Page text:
Scottish and Irish Potato scones tended to be mashed potato mixed with milk and a little oatmeal, reflecting the foods available for ordinary households. Potato bread is therefore not such an odd idea but has its origins in local availability and use of food stuffs that were affordable, or home grown, as well as a good bulking carbohydrate to feed hungry families. Victorian bakers often used a small proportion of potato mash in their dough as a fermenting agent, a tradition that emerged during the 19th century as home brewing declined; this is the reason potato bread rises so well – potato is a natural fermenting agent and increases the yeast activity to produce bread with a good crumb structure. Potato also helps to keep baked bread moist.

The following recipe for Potato Bread is an echo of the many regional festival yeast cakes and fruit breads referred to by Elizabeth David:
In no branch of English cookery is there a richer variety of recipes than in the making of cakes, scones and bread; it is of extraordinary interest to discover how large a proportion of these recipes is for yeast-leavened spice cakes and breads; it is also easy to see how many more there must have been before the days of the chemical raising agents and baking powders […] for it is obvious enough from the composition of many modern English fruit cakes that they were originally yeast-leavened and subsequently adapted to the use of baking powder.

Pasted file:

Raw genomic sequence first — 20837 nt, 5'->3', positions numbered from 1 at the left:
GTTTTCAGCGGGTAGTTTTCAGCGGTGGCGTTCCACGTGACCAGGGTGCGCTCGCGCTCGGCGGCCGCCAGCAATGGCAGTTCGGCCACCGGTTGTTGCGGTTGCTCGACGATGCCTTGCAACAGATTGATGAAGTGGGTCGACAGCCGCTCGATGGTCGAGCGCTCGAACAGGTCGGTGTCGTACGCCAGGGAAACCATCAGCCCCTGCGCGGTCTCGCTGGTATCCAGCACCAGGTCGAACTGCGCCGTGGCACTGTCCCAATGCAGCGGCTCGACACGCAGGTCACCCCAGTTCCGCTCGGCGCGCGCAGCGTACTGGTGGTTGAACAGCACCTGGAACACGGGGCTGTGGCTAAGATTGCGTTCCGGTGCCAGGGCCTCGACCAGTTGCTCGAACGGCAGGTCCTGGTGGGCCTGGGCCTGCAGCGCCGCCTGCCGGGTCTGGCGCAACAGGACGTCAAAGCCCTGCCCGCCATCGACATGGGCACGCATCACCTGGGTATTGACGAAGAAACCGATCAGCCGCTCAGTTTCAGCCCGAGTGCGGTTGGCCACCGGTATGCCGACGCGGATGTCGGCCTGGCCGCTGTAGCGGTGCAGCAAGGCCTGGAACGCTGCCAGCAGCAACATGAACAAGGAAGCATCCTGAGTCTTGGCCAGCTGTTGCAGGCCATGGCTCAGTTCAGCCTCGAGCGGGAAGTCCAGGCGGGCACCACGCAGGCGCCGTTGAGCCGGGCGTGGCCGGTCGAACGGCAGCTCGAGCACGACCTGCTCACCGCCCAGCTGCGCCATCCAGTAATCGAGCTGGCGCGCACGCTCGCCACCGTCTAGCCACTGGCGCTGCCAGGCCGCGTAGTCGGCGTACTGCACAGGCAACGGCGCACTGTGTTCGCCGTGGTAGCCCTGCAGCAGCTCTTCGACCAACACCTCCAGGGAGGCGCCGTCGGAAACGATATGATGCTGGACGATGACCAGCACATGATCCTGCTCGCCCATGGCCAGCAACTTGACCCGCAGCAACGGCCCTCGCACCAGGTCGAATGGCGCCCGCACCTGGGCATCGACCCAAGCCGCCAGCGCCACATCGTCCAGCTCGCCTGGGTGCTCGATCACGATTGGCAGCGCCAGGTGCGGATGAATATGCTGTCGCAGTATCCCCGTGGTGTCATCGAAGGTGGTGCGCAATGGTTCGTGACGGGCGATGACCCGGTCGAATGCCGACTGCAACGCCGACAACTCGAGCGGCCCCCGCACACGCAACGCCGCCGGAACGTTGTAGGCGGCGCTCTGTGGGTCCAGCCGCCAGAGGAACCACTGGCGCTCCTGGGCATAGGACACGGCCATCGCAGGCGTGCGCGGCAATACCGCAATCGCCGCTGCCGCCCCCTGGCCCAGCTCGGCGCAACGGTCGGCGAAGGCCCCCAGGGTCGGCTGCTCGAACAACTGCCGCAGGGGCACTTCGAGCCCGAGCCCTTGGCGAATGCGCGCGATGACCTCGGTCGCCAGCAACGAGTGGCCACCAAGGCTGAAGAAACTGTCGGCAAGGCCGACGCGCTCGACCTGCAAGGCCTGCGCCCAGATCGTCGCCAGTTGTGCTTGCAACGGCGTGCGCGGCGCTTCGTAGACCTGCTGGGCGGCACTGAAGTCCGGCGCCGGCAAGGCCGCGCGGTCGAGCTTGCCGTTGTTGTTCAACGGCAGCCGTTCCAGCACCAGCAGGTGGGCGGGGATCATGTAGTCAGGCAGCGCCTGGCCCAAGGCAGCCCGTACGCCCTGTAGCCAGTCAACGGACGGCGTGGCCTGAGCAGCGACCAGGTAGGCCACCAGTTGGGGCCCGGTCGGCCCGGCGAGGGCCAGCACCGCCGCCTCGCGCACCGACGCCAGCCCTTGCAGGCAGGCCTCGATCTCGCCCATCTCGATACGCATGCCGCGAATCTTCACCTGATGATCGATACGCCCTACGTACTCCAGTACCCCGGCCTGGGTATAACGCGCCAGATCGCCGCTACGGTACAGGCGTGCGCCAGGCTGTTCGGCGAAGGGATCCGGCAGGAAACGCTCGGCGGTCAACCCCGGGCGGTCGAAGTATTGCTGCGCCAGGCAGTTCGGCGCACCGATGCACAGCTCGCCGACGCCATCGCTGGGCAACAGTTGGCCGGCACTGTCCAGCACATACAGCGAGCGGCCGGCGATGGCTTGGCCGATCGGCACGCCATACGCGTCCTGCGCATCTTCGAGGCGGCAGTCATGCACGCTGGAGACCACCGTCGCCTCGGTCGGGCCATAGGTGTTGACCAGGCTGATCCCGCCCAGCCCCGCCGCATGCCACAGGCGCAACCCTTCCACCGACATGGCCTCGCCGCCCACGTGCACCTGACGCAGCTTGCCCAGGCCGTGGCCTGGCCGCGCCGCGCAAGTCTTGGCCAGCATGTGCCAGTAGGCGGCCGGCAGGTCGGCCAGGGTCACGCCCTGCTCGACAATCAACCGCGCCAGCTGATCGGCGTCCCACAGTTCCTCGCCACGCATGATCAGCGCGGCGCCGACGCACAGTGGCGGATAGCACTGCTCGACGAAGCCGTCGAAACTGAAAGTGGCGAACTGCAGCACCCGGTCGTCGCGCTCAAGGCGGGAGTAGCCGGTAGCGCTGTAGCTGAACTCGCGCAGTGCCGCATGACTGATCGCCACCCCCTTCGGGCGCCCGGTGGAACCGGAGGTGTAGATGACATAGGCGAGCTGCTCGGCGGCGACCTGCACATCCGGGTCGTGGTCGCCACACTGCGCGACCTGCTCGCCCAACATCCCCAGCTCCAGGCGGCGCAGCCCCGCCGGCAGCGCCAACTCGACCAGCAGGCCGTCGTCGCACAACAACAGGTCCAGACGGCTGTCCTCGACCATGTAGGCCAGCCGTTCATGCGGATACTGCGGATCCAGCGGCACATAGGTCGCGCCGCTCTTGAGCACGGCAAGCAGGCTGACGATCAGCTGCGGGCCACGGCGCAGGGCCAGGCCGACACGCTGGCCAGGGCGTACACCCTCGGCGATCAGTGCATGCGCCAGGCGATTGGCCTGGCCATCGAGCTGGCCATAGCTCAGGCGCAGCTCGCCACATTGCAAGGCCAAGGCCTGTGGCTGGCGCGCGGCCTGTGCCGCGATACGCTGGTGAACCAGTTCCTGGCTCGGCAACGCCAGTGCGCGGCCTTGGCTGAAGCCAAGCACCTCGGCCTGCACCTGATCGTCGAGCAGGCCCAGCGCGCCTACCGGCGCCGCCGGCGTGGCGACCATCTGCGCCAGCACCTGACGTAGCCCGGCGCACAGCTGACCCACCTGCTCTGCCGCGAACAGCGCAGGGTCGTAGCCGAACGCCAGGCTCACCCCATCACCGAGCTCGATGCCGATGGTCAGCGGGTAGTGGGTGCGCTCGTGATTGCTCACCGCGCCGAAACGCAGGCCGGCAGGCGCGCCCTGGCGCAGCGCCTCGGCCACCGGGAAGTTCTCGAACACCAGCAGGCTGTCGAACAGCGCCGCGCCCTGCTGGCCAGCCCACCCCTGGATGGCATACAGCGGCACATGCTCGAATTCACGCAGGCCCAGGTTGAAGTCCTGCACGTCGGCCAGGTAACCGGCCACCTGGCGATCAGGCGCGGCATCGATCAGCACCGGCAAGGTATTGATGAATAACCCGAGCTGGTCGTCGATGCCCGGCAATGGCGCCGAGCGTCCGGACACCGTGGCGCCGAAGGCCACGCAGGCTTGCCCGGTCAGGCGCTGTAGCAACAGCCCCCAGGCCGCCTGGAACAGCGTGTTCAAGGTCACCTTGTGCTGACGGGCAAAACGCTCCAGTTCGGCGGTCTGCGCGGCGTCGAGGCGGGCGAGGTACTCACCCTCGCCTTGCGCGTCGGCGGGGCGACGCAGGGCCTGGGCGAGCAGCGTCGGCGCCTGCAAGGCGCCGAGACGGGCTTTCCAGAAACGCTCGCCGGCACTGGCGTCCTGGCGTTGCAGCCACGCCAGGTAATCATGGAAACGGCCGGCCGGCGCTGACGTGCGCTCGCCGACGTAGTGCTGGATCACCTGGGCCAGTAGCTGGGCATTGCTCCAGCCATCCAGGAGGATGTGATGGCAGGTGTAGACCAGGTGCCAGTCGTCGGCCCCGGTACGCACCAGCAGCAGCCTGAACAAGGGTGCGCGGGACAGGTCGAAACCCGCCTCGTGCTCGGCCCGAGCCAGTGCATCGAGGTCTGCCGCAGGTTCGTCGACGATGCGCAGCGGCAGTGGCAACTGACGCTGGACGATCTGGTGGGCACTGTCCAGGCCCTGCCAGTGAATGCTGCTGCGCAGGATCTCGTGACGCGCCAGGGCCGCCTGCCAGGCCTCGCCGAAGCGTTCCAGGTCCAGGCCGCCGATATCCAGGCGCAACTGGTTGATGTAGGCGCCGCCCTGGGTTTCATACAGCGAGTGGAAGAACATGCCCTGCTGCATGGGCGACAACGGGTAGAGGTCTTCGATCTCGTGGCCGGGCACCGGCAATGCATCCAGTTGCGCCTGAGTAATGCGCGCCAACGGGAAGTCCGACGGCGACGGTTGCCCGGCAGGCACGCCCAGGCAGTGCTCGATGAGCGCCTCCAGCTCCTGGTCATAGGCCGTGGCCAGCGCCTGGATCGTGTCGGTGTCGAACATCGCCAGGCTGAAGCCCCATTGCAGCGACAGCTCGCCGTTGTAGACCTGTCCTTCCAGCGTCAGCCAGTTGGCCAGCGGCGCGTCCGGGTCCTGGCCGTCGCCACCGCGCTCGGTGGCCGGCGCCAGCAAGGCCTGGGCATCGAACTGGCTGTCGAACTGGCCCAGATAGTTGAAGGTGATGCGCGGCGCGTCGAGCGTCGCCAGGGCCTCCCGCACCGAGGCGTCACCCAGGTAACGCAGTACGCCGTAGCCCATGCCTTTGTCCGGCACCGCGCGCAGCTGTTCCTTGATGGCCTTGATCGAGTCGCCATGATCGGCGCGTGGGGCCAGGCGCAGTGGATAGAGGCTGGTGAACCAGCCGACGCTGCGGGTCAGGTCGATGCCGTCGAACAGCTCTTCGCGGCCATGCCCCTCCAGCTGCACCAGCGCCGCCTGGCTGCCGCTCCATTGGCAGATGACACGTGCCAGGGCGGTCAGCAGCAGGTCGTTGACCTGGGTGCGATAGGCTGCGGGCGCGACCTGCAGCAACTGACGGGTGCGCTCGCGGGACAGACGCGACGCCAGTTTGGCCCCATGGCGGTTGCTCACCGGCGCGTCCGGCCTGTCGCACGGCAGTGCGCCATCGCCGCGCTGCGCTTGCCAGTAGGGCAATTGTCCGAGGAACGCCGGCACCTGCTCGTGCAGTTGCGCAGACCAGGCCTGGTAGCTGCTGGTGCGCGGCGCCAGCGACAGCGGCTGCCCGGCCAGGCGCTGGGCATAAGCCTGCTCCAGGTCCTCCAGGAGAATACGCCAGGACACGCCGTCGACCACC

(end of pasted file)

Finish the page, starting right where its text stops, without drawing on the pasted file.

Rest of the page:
Elizabeth David, 1979, English Bead and Yeast Cookery, p.425.

Potato Saffron Bread
This recipe is an adaptation I’ve made after trying out several that proved unsatisfactory. In the end I returned for guidance to Elizabeth David; although she provides no recipes that are directly similar, the principles she outlines apply.

9oz/250g floury potatoes (cooked and peeled)
9 floz/250 ml potato cooking water (still warm)
A large pinch of saffron strands
15oz/425g strong white bread flour
½ oz/15g rock or sea salt
½ oz/15g bakers’ yeast or ¼ oz/ 7.5g dried yeast
2 tbsp honey
2.5oz/75g unsalted butter
2 egg yolks
4 oz/125g raisins (or other dried fruit)
1tbsp black poppy seeds

Steep the saffron strands in a small amount of the potato water for ½ hr
Activate the dried yeast in ¼ of the warm potato water and leave for approx 15 mins
Push the cooked potatoes through a potato ricer into a large mixing bowl
Add the saffron strands and water, plus the remaining potato water and mix well.
Sieve the flour into a large bowl, add the salt and rub in the butter.
Add the honey, raisins and egg yolks to the potato, mix well, then add to the flour, salt and butter mix.
Add the activated yeast and mix well to form a soft but firm dough.
Turn the dough onto a floured surface and knead well for 10 mins.
Return the dough to the mixing bowl, dust with flour, cover with a damp tea towel and leave to rise for approx 1.5 hrs until it has doubled in size.

Knock down the dough and turn onto a floured work surface, knead well for 5-10 minutes.
Cut in ½ and form into 2 loaves and put into 2 greased and floured loaf tins.
With a very sharp knife make chequered crosses on each loaf.

Cover loosely with damp tea towels and leave to rise for a further 45-60 mins until doubled in size.
Sprinkle with poppy seeds and bake in a preheated oven (400oF/200oC/gas 6) for 40 minutes or until the bottom of each loaf resonates when tapped.
Cool on a wire rack and eat within 5 days; this loaf freezes well for up to 1 month.

January 2nd, 2012, Brighton